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Organizing Your Social Sciences Research Paper: Tiertiary Sources


A tertiary source consolidates and organizes primary and secondary sources together into one source in order to facilitate quick access to information. Tertiary sources are good starting points for research projects because they often extract the essential meaning or most important aspects of large amounts of information into a convenient format.

Value of Tertiary Sources

The distinctions between primary, secondary, and tertiary sources are frequently ambiguous depending upon the context in which an item is used. Some writers don't make the distinction between tertiary and secondary because both types of materials do not represent original works [primary sources]. However, for the purposes of reviewing the literature, it is important to understand how tiertiary sources can contribute to your overall search for relevant information about the research problem.

Reviewing tertiary source material can be of value in improving your overall research paper because they:

  • Often compile factual information in one place. Searching for the data in mutliple sources takes time [e.g., searching for names of heads of state in an almanac],
  • Lead the reader to additional sources. For example, rather than citing in your literature review a long list of additional sources on a topic, you can simply cite to a comprehensive bibliography compiled by another researcher,
  • Distill large quantities of closely related information or data [e.g., a statistical compendium], and
  • Often contain references and bibliographies that can point you to key primary and secondary sources.

Examples of tiertiary sources you could review as part of your overall study include:
    * Abstracts
    * Almanacs
    * Bibliographies [also considered secondary]
    * Chronologies
    * Dictionaries and encyclopedias [also considered secondary]
    * Directories
    * Fact books
    * Handbooks
    * Indexes, databases, search engines, and bibliographies used to locate primary and secondary sources
    * Manuals
    * Statistical compendiums
    * Textbooks and course readers [may also be secondary]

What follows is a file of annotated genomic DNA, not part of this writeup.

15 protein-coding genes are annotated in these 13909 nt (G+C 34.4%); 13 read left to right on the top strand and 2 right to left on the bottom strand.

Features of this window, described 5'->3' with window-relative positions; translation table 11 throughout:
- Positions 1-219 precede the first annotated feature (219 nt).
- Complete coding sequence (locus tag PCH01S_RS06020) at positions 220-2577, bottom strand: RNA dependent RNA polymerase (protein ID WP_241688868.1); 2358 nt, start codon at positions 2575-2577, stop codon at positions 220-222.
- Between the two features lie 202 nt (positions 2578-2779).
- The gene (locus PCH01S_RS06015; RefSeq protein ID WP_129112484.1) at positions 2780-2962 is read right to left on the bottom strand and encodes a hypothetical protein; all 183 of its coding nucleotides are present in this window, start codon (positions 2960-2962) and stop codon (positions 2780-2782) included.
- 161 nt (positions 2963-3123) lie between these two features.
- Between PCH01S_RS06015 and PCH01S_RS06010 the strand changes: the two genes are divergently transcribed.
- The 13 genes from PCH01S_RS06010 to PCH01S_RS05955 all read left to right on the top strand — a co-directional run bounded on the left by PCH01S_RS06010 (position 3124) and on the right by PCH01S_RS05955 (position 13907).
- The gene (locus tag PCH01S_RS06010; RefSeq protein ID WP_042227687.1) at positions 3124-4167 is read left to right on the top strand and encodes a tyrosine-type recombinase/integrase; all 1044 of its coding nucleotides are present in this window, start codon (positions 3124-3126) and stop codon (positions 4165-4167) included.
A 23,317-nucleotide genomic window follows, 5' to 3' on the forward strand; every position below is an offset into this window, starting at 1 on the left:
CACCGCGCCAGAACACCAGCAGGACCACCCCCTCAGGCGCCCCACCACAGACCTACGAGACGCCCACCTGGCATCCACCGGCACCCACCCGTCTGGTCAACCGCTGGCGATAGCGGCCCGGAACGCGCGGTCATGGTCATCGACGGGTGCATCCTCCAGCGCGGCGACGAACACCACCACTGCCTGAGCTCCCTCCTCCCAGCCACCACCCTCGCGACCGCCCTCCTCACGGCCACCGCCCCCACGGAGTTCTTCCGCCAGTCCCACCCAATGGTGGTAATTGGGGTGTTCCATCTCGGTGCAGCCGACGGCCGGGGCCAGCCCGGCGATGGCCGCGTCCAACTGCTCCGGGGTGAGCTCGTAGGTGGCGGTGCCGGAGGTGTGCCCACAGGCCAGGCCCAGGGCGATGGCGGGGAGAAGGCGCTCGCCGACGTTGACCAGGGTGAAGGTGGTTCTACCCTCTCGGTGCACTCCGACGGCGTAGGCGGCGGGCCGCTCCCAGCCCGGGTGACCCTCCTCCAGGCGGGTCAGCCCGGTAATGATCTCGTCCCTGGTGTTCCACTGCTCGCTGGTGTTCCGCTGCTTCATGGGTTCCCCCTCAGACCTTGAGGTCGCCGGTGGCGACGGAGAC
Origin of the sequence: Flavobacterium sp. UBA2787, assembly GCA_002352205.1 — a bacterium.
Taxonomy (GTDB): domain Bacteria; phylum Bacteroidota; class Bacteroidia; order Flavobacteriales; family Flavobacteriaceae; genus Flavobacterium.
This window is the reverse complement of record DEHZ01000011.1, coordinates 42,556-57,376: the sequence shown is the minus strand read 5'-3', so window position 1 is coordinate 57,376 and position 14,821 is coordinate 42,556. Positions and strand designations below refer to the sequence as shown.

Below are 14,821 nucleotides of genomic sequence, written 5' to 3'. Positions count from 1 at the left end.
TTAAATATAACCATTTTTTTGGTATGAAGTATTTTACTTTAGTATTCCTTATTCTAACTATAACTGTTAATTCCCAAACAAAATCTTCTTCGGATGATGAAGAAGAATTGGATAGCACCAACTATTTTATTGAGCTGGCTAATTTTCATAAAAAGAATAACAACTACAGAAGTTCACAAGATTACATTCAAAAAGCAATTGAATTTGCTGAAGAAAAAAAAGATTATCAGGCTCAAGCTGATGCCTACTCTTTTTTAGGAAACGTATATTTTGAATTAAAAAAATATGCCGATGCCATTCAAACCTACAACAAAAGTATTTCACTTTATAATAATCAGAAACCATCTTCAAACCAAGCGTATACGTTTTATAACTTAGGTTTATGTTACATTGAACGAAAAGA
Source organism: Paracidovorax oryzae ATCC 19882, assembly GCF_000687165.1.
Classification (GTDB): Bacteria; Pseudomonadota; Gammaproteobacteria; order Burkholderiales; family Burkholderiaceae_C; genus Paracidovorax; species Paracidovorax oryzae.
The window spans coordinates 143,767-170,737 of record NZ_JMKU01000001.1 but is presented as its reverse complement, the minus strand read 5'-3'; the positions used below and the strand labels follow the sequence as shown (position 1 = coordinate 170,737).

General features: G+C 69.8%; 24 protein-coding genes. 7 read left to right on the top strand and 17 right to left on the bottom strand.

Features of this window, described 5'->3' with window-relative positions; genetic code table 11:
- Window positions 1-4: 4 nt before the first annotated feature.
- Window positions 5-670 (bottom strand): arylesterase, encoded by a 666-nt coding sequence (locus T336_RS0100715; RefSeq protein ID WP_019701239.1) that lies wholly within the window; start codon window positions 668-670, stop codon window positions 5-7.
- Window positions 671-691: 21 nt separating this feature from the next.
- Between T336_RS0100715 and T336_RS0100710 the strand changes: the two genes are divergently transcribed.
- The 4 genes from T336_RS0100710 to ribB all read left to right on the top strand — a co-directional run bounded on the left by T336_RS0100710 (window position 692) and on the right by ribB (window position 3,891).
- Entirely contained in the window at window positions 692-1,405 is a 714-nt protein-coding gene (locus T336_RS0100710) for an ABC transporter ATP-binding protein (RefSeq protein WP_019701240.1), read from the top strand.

Tertiary sources also include any type of user-contributed online resource such as Wikipedia.

Comparison for Sources in Selected Social Science Disciplines


Primary Source

Secondary Source

Tertiary Source


NASDAQ stock quotes

Trade journal article on NASDAQ stock trends

ABI/Inform database


Transcript of television news program

Newspaper article about person interviewed on the news

Guide to television news programs


Bureau of the Census population datasets

Working paper on demographics in California and small business growth

Statistical Abstract of California


Focus group interview of teachers

Journal article about teaching methods

Handbook of effective teaching methods

Environmental Studies

Fieldwork data measuring glacial melting

Book on the impact of climate change

World atlas


Archival maps of Los Angeles

Website of digitized maps

Finding aid of maps held at the Los Angeles Public Library

International Relations 

Diplomatic cables between the United States and Japan

Journal article examining foreign relations between the U.S. and Japan

Columbia International Affairs Online database


Testimony before Congress

Television news report on Congressional hearing

Congressional committee website

Political Science 

Public Papers of the Presidents of the United States

Biography of a president

Encyclopedia about American presidents


Clinical notes

Journal article about the psychological condition

Mental Measurements Yearbook

Social Work 

Fieldwork observation of prison conditions

Research report on prison conditions

Directory of prison facilities


Survey of adolescent addiction to alcohol

Journal article about alcoholism among young adults

Textbook on addictions